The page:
For if the men in Köpenick still do their business with a certain modesty, it is debatable whether they can be reasonably described as underdogs. Now, Union have status. They know it too, and you could see from the moment the players stepped onto the Olympiastadion pitch for their pre-match walkaround on arrival. They were booed by the Hertha fans already in the stadium and the smiles on the players’ faces made it clear they were enjoying the notoriety.

Perhaps more unexpectedly, Union acknowledged it in the days leading up to the derby too. When Fischer spoke in Thursday’s press conference, he made a nod to growing expectations and ambitions. “We agreed between us,” the coach said of a chat between his players and staff, “that we’ll try and get fifth or sixth place.” He did talk – in character – more conservatively about “defending seventh,” which “could be enough for the Conference League again,” but for a man who has won titles in Switzerland, Fischer has always been painfully realistic at Union, consistently talking up avoiding relegation as the main prize and anything else as a bonus.

Sheraldo Becker puts Union Berlin 3-1 up against Hertha.
Sheraldo Becker puts Union Berlin 3-1 up against Hertha. Photograph: Boris Streubel/Getty Images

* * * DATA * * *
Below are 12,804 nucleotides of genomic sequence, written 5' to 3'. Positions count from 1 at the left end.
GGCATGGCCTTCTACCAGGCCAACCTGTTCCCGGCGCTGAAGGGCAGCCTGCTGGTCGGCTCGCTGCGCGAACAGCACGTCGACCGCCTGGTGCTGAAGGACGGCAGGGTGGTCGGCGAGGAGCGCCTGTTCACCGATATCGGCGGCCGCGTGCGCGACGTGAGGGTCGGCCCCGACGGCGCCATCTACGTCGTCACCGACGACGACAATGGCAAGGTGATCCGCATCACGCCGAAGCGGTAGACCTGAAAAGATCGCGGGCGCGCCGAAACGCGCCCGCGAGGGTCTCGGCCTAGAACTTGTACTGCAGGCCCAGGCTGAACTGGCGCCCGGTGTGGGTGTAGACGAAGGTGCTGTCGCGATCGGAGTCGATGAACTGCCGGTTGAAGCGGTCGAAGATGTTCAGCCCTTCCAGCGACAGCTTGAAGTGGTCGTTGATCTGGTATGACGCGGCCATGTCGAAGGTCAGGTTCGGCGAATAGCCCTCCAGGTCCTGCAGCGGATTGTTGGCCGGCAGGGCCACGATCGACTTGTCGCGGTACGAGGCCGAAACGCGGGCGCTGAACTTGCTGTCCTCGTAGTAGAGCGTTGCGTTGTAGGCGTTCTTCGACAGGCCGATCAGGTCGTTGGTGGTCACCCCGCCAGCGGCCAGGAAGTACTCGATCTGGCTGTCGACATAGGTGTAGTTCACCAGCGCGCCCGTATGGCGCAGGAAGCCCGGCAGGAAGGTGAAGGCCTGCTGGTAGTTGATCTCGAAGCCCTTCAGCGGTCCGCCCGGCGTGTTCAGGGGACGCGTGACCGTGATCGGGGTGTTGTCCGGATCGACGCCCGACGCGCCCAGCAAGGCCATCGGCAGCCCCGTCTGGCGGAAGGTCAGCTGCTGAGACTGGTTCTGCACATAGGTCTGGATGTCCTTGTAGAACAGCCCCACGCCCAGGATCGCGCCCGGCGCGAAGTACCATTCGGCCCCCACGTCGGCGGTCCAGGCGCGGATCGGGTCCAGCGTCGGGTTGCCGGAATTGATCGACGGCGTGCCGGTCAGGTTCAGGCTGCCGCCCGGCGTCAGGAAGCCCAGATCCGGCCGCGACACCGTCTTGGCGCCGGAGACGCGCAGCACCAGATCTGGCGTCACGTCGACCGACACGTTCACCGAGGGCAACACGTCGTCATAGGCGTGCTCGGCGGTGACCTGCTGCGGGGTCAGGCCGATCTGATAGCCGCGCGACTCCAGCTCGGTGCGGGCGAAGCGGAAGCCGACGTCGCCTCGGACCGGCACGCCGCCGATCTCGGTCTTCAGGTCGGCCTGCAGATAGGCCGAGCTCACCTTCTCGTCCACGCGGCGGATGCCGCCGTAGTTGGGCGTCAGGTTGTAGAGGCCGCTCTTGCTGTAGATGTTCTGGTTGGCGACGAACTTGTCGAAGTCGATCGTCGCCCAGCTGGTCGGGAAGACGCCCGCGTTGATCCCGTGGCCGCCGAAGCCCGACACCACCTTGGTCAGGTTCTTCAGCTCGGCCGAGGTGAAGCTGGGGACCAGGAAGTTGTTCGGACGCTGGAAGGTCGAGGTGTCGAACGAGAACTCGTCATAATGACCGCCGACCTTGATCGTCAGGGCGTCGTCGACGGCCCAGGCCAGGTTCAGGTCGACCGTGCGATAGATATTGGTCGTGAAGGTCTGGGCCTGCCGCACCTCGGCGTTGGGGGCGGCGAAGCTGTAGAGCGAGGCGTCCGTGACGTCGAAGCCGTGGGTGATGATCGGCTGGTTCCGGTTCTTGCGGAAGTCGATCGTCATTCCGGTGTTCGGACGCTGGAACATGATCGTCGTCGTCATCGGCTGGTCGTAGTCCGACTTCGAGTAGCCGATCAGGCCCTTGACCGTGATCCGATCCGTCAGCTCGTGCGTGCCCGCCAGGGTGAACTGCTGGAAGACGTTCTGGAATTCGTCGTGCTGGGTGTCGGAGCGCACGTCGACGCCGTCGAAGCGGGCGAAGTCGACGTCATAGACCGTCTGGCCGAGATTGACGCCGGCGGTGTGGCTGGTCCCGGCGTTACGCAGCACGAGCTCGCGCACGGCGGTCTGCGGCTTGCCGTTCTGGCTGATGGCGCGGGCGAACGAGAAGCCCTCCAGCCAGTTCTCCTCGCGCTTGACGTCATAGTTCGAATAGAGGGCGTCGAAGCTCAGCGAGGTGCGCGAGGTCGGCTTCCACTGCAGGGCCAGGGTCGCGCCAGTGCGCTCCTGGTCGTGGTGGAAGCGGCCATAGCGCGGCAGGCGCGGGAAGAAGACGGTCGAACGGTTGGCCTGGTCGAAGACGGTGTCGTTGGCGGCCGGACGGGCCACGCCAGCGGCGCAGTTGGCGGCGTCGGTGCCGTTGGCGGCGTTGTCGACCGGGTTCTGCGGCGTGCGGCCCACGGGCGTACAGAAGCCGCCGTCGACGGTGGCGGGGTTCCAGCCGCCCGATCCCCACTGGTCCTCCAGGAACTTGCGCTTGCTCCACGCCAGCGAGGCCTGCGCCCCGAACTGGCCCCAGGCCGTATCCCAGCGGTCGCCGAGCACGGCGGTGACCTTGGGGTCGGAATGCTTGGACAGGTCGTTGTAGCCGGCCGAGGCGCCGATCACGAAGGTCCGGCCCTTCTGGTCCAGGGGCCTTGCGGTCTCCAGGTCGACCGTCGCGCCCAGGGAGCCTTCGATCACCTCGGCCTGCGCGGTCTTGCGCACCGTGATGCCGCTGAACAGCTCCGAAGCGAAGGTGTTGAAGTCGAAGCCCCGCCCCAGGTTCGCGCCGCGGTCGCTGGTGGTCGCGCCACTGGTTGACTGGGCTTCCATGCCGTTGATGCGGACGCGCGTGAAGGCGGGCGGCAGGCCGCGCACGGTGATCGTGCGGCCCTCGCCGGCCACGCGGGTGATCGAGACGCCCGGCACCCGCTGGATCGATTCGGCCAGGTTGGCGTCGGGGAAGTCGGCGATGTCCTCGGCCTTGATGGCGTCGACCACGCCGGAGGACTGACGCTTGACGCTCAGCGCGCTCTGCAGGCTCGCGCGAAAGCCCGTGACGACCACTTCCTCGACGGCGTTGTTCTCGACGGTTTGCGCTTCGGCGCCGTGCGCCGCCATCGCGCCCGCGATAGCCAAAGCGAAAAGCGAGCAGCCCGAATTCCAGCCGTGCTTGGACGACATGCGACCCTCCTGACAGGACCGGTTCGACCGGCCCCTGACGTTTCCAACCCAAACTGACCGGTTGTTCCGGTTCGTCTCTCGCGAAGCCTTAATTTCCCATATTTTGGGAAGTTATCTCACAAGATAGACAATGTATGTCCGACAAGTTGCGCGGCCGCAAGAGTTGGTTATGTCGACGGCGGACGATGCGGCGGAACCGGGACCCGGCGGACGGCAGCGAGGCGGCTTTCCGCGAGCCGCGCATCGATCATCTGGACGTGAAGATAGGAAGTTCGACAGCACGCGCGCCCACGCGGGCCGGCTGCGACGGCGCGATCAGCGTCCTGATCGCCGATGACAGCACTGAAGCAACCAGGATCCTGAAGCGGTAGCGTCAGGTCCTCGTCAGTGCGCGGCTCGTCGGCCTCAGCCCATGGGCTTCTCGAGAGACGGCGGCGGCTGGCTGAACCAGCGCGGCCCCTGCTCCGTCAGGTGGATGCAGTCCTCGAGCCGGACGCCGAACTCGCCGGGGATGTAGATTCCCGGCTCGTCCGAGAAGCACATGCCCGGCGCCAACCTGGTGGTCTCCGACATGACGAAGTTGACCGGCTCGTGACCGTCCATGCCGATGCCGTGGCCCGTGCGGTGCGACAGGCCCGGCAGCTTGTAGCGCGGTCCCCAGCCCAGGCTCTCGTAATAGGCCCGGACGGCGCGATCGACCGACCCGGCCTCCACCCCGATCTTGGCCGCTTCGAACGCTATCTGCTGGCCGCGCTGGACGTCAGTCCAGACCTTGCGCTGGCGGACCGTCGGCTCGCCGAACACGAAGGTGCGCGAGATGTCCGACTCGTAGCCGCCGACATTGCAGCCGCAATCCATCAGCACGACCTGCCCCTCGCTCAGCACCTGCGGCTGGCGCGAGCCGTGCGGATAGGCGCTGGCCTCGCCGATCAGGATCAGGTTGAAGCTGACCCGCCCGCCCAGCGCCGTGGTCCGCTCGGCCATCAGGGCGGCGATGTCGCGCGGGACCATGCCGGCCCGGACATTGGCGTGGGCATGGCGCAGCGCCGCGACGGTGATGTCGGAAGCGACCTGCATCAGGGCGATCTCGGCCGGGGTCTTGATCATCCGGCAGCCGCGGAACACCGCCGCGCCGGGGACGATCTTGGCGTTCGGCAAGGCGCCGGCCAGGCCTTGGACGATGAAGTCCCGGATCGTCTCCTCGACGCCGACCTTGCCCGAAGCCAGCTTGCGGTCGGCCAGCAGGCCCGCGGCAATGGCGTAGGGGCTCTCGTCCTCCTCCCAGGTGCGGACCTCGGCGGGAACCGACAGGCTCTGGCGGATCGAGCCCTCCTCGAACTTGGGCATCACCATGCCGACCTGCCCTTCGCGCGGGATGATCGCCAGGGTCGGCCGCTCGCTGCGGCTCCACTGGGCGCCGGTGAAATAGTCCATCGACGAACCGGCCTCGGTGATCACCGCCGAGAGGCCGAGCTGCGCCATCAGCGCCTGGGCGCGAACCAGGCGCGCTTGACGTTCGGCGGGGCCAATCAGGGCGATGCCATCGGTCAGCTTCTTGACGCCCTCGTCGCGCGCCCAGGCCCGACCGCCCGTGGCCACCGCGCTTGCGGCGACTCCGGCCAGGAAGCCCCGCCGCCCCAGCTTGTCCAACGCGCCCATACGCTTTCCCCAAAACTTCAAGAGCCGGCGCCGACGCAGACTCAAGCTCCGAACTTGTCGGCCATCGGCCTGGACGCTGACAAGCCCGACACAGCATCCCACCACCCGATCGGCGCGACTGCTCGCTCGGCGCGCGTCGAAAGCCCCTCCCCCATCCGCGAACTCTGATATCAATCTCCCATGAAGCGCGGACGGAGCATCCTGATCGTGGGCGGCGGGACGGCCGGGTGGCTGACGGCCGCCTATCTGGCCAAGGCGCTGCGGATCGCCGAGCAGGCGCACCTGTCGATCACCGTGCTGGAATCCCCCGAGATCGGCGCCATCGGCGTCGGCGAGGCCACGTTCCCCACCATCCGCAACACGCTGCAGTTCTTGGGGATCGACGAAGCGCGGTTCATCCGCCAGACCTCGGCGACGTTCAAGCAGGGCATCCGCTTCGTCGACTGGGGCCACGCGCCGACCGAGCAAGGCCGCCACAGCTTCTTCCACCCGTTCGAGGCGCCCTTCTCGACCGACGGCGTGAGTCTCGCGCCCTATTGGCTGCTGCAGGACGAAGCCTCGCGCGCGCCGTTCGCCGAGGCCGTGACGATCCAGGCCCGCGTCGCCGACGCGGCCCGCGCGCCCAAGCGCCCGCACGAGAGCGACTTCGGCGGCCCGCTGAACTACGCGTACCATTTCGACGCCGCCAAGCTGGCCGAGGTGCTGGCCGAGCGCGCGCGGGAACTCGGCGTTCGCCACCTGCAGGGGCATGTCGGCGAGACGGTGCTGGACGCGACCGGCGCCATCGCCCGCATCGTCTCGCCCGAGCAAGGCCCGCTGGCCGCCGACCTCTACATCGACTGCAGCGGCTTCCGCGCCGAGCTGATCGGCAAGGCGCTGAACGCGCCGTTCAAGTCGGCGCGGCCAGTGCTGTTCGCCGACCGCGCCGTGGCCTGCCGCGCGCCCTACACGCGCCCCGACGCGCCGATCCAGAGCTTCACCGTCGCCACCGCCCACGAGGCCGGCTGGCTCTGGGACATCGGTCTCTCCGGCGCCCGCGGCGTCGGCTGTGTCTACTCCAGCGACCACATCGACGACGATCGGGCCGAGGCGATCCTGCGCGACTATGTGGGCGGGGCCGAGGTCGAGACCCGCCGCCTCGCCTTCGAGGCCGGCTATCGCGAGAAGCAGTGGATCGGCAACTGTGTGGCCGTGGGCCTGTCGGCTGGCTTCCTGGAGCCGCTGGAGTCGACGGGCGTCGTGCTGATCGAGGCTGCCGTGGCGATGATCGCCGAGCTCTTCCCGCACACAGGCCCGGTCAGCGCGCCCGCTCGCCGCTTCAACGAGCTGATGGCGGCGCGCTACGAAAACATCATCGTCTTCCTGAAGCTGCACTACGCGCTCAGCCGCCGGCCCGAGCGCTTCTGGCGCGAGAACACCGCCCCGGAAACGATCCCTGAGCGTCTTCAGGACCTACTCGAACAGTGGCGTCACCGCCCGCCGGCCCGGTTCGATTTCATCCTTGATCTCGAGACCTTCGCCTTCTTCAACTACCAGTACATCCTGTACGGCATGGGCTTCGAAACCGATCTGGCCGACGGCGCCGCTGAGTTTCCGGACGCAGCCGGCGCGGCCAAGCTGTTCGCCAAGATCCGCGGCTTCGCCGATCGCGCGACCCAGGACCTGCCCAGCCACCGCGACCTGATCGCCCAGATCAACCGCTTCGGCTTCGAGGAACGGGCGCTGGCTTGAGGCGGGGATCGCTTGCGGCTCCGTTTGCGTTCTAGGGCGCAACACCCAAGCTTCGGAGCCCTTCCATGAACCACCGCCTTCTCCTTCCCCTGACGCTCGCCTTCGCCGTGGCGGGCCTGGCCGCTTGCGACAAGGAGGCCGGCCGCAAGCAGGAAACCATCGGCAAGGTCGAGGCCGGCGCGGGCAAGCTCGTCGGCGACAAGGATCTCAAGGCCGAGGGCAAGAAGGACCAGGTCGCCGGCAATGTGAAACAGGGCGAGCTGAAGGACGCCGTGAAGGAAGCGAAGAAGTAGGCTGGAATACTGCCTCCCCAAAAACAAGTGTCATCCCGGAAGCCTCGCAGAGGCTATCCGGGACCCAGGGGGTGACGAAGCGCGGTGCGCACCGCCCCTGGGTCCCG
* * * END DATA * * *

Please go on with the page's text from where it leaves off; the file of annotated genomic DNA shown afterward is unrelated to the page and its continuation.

Last year’s European qualification had been a delightful bonus for Union. This time, it is a stated aim, even after losing attacking lynchpin Max Kruse back to Wolfsburg in January. Christian Arbeit, Union’s club spokesman casually referred to Olympiastadion as “our European stadium,” with the Altern Försterei not passed fit to host Uefa matches. The chances are it will be again next term, adding to Hertha’s indignation.

There was plenty of that among the home fans at full-time. When ultras in the Ostkurve demanded of their approaching players that they take off their Hertha shirts, it was a scene reminiscent of Schalke’s hardcore ‘repossessing’ Benjamin Stambouli’s captain armband after a hefty home defeat to Fortuna Düsseldorf in March 2019 as the club tumbled towards crisis. Those who complied were largely the younger members of the Hertha squad like teenager Linus Gechter, who have inherited an unfair amount of responsibility on the back of the club’s past mistakes. “A line was crossed that is not okay,” head of sport Fredi Bobic told Sport 1 Doppelpass on Sunday, and it is the last thing that Hertha needed as they remained second-bottom.